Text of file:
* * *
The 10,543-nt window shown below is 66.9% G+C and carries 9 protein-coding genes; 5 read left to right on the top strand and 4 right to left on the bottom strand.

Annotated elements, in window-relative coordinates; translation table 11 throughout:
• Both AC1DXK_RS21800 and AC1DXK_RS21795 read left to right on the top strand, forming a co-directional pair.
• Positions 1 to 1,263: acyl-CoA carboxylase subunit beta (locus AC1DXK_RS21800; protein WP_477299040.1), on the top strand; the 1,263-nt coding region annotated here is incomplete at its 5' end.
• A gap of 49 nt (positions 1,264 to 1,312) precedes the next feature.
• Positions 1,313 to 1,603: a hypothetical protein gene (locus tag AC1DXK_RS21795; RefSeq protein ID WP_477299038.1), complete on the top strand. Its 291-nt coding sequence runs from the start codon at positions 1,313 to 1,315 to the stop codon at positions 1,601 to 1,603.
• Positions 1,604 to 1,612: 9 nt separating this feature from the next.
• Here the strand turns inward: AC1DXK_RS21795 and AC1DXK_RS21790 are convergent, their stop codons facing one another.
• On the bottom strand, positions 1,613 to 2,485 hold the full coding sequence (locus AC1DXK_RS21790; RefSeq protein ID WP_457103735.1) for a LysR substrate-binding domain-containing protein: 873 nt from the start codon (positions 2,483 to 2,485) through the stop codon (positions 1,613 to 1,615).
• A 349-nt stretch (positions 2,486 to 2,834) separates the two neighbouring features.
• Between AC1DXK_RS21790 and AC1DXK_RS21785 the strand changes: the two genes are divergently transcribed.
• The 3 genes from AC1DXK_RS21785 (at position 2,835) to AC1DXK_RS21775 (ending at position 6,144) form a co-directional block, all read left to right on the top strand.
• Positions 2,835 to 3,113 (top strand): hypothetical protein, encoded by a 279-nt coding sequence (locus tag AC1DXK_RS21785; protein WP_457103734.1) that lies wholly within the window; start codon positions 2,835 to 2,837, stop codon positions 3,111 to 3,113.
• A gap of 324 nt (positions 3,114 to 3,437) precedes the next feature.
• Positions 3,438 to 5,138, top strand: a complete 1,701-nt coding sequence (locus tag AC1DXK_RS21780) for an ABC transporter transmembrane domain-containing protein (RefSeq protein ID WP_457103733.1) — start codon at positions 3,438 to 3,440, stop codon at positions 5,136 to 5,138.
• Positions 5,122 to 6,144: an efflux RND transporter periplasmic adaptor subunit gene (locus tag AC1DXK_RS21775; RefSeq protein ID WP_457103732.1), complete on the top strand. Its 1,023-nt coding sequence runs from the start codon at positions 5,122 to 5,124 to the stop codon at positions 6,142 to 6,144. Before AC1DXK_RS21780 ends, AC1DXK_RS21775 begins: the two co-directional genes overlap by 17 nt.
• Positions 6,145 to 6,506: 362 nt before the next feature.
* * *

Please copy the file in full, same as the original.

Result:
The 10,543-nt window shown below is 66.9% G+C and carries 9 protein-coding genes; 5 read left to right on the top strand and 4 right to left on the bottom strand.

Annotated elements, in window-relative coordinates; translation table 11 throughout:
• Both AC1DXK_RS21800 and AC1DXK_RS21795 read left to right on the top strand, forming a co-directional pair.
• Positions 1 to 1,263: acyl-CoA carboxylase subunit beta (locus AC1DXK_RS21800; protein WP_477299040.1), on the top strand; the 1,263-nt coding region annotated here is incomplete at its 5' end.
• A gap of 49 nt (positions 1,264 to 1,312) precedes the next feature.
• Positions 1,313 to 1,603: a hypothetical protein gene (locus tag AC1DXK_RS21795; RefSeq protein ID WP_477299038.1), complete on the top strand. Its 291-nt coding sequence runs from the start codon at positions 1,313 to 1,315 to the stop codon at positions 1,601 to 1,603.
• Positions 1,604 to 1,612: 9 nt separating this feature from the next.
• Here the strand turns inward: AC1DXK_RS21795 and AC1DXK_RS21790 are convergent, their stop codons facing one another.
• On the bottom strand, positions 1,613 to 2,485 hold the full coding sequence (locus AC1DXK_RS21790; RefSeq protein ID WP_457103735.1) for a LysR substrate-binding domain-containing protein: 873 nt from the start codon (positions 2,483 to 2,485) through the stop codon (positions 1,613 to 1,615).
• A 349-nt stretch (positions 2,486 to 2,834) separates the two neighbouring features.
• Between AC1DXK_RS21790 and AC1DXK_RS21785 the strand changes: the two genes are divergently transcribed.
• The 3 genes from AC1DXK_RS21785 (at position 2,835) to AC1DXK_RS21775 (ending at position 6,144) form a co-directional block, all read left to right on the top strand.
• Positions 2,835 to 3,113 (top strand): hypothetical protein, encoded by a 279-nt coding sequence (locus tag AC1DXK_RS21785; protein WP_457103734.1) that lies wholly within the window; start codon positions 2,835 to 2,837, stop codon positions 3,111 to 3,113.
• A gap of 324 nt (positions 3,114 to 3,437) precedes the next feature.
• Positions 3,438 to 5,138, top strand: a complete 1,701-nt coding sequence (locus tag AC1DXK_RS21780) for an ABC transporter transmembrane domain-containing protein (RefSeq protein ID WP_457103733.1) — start codon at positions 3,438 to 3,440, stop codon at positions 5,136 to 5,138.
• Positions 5,122 to 6,144: an efflux RND transporter periplasmic adaptor subunit gene (locus tag AC1DXK_RS21775; RefSeq protein ID WP_457103732.1), complete on the top strand. Its 1,023-nt coding sequence runs from the start codon at positions 5,122 to 5,124 to the stop codon at positions 6,142 to 6,144. Before AC1DXK_RS21780 ends, AC1DXK_RS21775 begins: the two co-directional genes overlap by 17 nt.
• Positions 6,145 to 6,506: 362 nt before the next feature.